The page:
The Mysterious Skeleton Discovered In Northern Ireland's Hillsborough Castle

On the grounds of Hillsborough Castle, Elizabeth II's royal residence in Northern Ireland, a group of archaeologists and local volunteers made a shocking discovery in 2016. The team had been looking for the ruins of a medieval church on the lands surrounding Hillsborough Castle, but they unearthed a skeleton instead. "We were hoping to find the remains of a medieval church or post-medieval church that was on the site before it was moved," Jonathan Barkley of the Northern Archaeological Consultancy Ltd explained to an ITV reporter.

According to the BBC, the archaeologists and volunteers had only been working for about two hours when they made their gruesome discovery. The human remains at the Hillsborough Castle are believed to be roughly 1,000 years old and of a female. Judging by her teeth, the woman was probably in her 20s or 30s when she died (via the Belfast Telegraph). And there may be more human remains on the site. "We have found a few other grave cuts, suggesting there are others, but we're just excavating the one skeleton," said Rosanagh Fuller of Historic Royal Palaces, which is a charitable organization that looks after Hillsborough Castle and four other royal sites.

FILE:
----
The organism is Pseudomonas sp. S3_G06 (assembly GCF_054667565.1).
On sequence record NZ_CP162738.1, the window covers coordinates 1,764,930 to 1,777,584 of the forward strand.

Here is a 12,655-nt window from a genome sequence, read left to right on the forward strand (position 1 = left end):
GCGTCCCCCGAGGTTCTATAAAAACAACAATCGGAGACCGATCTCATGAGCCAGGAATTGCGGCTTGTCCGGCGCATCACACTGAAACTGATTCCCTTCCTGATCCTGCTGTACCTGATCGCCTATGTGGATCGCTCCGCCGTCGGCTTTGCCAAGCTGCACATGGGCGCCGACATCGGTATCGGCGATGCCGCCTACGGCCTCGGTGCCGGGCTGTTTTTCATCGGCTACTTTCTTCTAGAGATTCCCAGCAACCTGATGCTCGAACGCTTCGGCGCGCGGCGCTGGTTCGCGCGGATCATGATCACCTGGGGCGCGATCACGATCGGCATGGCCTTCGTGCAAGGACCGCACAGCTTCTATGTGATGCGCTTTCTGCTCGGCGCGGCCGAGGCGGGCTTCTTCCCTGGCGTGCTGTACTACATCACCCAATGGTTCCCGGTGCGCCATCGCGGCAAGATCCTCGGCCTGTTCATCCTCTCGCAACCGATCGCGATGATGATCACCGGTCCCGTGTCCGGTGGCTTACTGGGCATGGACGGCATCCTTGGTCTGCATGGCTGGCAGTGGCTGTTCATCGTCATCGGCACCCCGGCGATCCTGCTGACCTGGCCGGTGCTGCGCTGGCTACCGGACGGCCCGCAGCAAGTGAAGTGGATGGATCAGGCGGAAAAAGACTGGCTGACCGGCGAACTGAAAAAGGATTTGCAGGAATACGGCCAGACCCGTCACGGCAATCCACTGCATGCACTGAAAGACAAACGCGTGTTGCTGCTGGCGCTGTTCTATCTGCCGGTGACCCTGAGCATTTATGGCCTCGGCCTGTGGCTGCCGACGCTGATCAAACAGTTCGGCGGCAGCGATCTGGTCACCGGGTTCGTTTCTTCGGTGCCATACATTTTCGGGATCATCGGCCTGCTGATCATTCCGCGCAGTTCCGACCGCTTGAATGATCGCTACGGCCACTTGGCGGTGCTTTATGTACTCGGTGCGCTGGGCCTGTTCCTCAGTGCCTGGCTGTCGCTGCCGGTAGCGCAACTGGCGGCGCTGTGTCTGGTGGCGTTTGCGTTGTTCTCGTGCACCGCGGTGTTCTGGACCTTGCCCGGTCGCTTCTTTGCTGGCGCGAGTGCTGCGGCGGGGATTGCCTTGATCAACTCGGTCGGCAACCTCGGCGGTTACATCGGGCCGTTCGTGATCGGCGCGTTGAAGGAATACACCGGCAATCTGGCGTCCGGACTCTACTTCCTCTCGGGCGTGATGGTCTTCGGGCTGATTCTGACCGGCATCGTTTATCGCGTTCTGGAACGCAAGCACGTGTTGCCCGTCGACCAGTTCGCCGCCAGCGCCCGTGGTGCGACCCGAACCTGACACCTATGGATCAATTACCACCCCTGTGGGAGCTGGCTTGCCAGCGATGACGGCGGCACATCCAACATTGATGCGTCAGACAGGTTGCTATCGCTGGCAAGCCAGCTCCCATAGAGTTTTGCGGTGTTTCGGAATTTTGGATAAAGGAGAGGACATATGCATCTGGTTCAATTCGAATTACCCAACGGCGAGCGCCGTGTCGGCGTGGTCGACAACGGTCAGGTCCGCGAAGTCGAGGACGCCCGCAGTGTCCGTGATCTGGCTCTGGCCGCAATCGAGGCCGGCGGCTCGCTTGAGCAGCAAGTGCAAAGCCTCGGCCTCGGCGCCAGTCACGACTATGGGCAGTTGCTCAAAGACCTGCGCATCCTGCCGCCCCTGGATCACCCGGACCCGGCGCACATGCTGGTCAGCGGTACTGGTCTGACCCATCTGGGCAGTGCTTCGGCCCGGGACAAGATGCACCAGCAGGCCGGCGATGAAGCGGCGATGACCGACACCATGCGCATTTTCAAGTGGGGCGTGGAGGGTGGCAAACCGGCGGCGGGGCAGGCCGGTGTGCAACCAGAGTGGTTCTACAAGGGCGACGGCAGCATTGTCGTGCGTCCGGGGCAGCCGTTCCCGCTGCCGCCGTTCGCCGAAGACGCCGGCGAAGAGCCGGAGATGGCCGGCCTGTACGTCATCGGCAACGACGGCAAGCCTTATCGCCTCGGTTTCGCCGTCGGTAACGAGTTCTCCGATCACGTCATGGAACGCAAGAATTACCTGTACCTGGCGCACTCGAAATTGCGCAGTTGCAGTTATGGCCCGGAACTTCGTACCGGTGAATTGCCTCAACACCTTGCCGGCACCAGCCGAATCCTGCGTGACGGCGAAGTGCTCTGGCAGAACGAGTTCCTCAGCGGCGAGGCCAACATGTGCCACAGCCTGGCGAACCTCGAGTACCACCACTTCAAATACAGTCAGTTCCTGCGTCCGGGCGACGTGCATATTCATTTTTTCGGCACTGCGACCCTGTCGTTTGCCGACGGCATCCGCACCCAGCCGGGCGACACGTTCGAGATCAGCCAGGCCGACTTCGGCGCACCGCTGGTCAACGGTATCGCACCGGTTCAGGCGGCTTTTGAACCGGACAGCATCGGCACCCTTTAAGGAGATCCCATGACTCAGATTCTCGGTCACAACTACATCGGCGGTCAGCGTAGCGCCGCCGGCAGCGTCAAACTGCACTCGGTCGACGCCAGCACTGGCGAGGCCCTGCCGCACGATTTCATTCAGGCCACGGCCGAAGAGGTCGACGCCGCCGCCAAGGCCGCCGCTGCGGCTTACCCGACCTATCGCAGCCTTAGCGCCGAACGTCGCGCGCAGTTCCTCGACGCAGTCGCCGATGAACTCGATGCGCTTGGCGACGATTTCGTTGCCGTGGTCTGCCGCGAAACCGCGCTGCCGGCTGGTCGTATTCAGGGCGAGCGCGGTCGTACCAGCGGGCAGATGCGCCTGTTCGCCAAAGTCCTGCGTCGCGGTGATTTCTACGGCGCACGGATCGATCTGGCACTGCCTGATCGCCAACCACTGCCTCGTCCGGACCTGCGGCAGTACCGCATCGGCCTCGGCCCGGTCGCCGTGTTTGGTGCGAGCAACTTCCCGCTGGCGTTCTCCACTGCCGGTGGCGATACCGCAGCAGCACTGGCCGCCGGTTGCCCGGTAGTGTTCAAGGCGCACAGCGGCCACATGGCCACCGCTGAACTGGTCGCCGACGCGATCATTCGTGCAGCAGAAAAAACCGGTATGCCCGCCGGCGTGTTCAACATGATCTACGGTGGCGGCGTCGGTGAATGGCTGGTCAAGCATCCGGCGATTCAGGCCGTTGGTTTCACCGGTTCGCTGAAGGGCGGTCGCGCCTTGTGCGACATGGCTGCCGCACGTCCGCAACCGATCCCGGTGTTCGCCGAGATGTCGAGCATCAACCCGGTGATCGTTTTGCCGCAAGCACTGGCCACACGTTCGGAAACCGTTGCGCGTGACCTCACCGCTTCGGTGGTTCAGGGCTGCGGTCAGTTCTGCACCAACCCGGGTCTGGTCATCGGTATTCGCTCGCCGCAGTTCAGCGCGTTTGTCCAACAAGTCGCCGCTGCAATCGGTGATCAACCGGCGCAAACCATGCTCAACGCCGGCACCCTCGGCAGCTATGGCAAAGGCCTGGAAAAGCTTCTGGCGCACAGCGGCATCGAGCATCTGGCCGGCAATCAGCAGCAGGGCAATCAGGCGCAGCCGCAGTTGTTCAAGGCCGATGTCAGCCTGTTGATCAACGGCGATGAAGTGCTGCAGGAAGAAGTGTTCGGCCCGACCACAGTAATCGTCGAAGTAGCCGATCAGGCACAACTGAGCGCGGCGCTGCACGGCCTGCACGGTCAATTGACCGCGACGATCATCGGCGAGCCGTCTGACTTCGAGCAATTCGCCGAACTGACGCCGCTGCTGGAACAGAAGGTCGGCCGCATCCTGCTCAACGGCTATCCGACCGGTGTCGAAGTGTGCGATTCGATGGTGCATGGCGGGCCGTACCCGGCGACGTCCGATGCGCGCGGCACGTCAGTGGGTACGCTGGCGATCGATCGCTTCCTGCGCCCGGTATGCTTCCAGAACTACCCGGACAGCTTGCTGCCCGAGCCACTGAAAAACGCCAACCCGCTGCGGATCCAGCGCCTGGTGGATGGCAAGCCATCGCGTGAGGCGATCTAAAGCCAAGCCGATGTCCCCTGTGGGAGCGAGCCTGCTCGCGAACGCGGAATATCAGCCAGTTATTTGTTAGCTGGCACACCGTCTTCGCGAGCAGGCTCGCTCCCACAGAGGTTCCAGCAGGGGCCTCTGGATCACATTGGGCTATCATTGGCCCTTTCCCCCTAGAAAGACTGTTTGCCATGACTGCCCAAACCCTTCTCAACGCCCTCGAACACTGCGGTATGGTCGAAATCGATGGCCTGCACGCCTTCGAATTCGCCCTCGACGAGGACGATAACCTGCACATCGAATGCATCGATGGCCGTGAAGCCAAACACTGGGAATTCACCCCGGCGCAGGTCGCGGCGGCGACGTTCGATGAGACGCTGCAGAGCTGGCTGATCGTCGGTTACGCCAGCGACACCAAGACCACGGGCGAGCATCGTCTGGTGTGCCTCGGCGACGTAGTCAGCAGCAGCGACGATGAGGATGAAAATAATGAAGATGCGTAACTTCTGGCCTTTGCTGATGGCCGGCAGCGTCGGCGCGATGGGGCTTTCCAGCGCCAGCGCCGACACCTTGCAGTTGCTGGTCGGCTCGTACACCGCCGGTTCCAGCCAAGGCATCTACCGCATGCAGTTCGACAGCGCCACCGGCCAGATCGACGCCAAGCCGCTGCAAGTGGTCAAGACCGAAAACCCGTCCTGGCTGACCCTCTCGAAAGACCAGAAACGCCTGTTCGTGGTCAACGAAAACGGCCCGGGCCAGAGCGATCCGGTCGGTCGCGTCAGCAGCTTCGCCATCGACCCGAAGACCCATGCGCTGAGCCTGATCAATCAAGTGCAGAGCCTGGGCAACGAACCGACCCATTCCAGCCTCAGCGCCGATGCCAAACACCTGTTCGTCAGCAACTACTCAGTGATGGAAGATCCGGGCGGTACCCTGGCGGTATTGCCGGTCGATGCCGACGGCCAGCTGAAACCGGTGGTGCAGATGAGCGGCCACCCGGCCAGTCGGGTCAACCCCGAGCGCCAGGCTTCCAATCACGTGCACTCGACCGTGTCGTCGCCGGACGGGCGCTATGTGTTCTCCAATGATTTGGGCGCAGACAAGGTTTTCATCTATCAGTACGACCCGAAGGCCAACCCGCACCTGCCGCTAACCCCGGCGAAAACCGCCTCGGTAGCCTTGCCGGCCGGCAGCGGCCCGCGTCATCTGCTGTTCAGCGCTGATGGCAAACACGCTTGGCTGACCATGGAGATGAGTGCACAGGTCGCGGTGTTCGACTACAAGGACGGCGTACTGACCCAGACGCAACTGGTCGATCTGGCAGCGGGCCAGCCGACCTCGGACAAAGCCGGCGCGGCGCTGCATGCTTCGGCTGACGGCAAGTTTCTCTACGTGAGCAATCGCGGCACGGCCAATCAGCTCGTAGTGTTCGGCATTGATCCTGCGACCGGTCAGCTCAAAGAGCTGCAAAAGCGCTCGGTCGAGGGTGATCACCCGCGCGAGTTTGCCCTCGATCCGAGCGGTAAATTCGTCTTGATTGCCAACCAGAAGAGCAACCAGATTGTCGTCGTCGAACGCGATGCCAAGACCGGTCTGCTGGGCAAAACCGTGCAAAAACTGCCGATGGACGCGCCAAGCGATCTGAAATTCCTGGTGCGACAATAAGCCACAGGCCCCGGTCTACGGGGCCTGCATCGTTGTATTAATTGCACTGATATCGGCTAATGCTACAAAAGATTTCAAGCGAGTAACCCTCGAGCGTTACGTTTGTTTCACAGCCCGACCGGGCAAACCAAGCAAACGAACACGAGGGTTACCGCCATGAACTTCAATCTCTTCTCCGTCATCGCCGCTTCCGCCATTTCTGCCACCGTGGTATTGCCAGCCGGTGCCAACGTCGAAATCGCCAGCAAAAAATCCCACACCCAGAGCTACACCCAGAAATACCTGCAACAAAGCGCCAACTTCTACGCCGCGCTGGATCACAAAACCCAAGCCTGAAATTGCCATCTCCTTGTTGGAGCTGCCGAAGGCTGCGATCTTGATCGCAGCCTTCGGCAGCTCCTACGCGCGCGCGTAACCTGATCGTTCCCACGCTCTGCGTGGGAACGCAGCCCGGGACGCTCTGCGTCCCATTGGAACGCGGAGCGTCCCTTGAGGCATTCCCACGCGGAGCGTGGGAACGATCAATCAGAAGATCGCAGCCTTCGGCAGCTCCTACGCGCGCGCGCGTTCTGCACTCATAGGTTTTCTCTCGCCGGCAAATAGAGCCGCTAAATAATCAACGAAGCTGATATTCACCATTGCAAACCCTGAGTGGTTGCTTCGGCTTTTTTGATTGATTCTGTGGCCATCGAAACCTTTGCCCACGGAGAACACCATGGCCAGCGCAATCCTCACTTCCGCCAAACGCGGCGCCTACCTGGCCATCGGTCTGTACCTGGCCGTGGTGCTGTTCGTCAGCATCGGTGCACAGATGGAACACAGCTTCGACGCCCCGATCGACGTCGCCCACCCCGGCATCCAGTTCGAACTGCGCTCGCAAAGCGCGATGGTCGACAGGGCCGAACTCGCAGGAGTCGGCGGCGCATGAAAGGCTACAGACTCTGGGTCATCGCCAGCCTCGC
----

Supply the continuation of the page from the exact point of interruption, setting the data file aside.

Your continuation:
The skeleton could be 1,000 years old

If the archaeologists' estimates are correct, the skeleton predates the castle itself, which was built by the Hill family in 1770 (via the Belfast Telegraph). Before the castle, a church was torn down to make way for construction. The church, now known as St. Malachy's, was moved, and it is located in the center of Hillsborough village. The remains also possibly predate the medieval church that the archaeology team was searching for. "We're talking about early Christian times, which is really exciting," said Fuller.

The castle has 100 acres of grounds, so who knows what other historic treasures may be hidden beneath the surface there. The property remained in the Hill family until the 1920s when the 6th Marquess of Downshire sold it to the British government (via the Ulster Star). Since then, members of the royal family stayed at the castle during visits to Northern Ireland. It has also served as a home of Northern Ireland's secretary of state, and many peace talks have been held there over the years (via the Historic Royal Palaces).